Paul Schroeder, beloved CWRU professor, retires after 14 years

Anna Giubileo, Staff Reporter

“Don’t have an idea of what you want to do,” shared Paul Schroeder, visiting professor of political science at Case Western Reserve University, about finding one’s path in life. He has held this position for 14 years, though this year will be his last.

“My wife and I have done something different every 7-8 years. It’s time,” explained Schroeder. 

Schroeder has had a long and varied history of careers, drifting far from his original goal. 

Originally, he got his degree in zoology and planned to follow in his family’s footsteps by going to either dental or medical school. However, on the spring Friday he received his rejection letter from dental school, he “ran over to the journalism school and signed up for their masters program.” Schroeder got the opportunity to travel to China as a state correspondent, and from there was “bit by the China bug”—he knew he had to continue to visit.

Schroeder’s passion for the topic clearly has been a leading influence in his actions over the years, especially in how he completely reworked the political science department and created an Asian politics subfield at CWRU. However, the story of how he ended up as a professor hits the hardest.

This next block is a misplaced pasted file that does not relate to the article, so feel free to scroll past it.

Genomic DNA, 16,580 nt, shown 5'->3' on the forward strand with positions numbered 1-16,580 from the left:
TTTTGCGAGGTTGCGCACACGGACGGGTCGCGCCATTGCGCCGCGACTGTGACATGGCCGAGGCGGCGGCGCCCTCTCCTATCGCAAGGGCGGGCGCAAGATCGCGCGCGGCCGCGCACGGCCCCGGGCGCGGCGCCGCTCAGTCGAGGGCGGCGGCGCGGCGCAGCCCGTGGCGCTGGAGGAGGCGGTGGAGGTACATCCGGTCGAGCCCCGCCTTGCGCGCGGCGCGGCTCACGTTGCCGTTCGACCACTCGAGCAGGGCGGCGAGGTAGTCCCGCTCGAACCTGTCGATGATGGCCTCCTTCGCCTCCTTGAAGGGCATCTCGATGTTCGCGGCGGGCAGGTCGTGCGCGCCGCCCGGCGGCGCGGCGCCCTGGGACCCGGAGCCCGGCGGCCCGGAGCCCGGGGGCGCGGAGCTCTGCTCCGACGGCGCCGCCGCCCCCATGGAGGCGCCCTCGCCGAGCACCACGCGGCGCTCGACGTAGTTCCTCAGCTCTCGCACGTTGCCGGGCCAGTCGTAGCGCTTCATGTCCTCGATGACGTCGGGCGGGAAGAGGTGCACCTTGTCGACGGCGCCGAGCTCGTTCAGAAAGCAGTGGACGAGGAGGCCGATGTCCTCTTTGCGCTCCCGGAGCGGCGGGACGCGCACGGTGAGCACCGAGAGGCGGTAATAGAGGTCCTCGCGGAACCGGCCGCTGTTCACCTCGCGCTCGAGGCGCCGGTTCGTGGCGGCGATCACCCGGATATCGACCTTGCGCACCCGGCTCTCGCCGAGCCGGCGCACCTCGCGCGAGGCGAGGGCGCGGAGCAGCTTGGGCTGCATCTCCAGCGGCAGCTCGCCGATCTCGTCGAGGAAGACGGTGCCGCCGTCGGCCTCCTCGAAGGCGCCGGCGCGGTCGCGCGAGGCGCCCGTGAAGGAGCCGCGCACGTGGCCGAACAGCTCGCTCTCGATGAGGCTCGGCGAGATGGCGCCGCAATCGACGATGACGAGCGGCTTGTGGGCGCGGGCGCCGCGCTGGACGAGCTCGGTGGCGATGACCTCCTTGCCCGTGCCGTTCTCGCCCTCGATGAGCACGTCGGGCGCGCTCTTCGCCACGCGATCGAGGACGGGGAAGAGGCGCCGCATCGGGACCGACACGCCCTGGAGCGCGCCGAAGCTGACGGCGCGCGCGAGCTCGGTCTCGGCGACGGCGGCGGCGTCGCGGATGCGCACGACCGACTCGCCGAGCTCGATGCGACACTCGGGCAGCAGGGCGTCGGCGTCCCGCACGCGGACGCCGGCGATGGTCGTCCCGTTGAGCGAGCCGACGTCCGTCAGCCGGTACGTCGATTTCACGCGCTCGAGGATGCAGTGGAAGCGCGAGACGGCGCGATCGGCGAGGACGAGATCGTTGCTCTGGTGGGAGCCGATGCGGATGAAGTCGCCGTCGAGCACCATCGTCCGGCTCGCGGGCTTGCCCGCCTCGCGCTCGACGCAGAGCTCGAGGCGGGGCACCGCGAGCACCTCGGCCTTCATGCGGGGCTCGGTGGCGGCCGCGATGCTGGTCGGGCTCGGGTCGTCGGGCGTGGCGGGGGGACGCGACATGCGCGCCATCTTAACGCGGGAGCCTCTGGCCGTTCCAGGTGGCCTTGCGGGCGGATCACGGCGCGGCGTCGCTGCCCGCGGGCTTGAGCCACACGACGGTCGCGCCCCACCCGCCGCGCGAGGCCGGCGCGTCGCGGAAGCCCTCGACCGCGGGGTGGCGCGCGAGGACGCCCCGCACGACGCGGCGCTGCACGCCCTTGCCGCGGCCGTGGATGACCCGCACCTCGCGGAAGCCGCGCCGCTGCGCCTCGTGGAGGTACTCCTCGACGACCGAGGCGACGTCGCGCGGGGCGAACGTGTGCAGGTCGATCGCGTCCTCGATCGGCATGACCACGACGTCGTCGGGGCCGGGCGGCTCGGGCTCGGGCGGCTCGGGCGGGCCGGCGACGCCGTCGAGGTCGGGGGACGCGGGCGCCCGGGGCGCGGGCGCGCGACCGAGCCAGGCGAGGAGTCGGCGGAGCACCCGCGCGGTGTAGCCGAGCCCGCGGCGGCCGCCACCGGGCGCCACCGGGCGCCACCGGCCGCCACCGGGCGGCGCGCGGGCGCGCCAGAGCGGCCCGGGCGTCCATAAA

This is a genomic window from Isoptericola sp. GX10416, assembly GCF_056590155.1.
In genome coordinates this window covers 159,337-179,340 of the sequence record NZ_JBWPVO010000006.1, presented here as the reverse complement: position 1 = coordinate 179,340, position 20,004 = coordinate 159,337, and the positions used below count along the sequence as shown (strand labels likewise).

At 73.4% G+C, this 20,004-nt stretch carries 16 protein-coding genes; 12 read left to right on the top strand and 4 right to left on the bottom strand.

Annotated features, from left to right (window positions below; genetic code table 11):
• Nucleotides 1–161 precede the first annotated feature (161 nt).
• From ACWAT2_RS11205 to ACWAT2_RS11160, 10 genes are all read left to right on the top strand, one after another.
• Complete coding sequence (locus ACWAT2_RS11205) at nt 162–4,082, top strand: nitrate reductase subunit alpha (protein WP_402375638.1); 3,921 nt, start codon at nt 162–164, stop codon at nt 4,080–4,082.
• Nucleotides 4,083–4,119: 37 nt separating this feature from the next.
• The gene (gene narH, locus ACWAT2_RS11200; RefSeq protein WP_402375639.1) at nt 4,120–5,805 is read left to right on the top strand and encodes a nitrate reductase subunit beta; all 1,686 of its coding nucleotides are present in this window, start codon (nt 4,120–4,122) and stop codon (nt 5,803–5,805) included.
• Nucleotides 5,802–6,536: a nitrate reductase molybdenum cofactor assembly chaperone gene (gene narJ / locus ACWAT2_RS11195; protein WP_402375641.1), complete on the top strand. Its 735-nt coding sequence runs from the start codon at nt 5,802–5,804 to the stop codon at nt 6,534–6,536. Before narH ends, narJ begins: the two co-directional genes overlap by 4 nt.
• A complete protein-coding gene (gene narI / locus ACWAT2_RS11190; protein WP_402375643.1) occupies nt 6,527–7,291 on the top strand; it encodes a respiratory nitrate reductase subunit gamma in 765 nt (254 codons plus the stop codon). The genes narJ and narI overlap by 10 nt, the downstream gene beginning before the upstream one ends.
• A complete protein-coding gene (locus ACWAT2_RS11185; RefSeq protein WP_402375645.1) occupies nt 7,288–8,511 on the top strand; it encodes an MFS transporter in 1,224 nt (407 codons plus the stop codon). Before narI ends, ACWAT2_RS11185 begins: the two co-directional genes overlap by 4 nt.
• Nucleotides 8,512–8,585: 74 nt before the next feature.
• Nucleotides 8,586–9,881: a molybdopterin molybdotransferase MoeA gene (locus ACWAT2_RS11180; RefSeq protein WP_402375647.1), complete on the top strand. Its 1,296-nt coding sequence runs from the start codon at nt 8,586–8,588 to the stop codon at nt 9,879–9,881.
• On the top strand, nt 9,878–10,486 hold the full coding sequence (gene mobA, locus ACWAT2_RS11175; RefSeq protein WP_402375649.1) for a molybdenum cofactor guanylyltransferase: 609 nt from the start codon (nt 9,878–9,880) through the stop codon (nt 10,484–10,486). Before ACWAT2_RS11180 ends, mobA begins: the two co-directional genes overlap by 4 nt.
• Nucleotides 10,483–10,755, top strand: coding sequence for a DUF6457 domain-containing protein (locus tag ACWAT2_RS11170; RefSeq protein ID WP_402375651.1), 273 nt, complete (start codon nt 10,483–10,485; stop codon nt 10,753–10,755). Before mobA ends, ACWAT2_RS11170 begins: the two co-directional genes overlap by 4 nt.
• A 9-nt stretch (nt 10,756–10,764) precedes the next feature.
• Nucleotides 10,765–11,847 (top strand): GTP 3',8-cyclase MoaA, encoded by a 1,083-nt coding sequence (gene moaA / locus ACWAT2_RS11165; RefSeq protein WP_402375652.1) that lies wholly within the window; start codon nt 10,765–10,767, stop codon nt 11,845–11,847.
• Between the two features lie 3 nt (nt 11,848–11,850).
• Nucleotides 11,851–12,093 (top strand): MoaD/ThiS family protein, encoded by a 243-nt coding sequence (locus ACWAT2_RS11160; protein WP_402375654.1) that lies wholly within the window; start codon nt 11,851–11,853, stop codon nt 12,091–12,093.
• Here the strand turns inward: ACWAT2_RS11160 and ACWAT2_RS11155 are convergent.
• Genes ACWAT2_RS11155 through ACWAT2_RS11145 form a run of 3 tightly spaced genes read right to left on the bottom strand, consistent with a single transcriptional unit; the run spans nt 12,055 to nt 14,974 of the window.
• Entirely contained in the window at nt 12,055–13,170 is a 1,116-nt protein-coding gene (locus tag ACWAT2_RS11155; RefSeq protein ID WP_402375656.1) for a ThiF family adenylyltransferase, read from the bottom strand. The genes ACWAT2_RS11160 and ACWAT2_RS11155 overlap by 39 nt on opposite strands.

Lance Corporal Edward August “Augie” Schroeder II died in Iraq in August, 2005, at the age of 23. It was in memory of their son that Schroeder and his wife created Families of the Fallen for Change, an anti-Iraq war peaceful protest group. They would go across the country speaking to government representatives, families and constituents in an effort to begin the process to pull out of the Iraq war.

“[Augie is] why I still get dressed up everyday,” said Schroeder in reference to his monogrammed collared shirt, tie and slacks, with his suit jacket hanging on the door behind him. 

It was several months into their work with Families of the Fallen for Change when Schroeder and his wife realized they had no source of income, which was beginning to pose a problem. 

“I reached out to my friend at Case Western who was taking a short leave of absence to see if she had anyone to fill in her place while she would be gone. They hired me, and I haven’t left since.”

However, Schroeder’s hardships did not end there. In 2007, his daughter Amanda was diagnosed with breast cancer. In 2016, she passed away, leaving behind her husband and two children.

Once he retires, Schroeder plans on dedicating more of his time to writing, primarily about his interests in Chinese foreign policy and politics. He is also interested in working more on his urban backyard farm during the nicer months, where he and his wife grow a variety of fruits and vegetables.

Memorial videos for Augie and Amanda are posted online for those interested in learning more about their life, titled “Hole in the Soul Augie” and “Free to Be Amanda” respectively.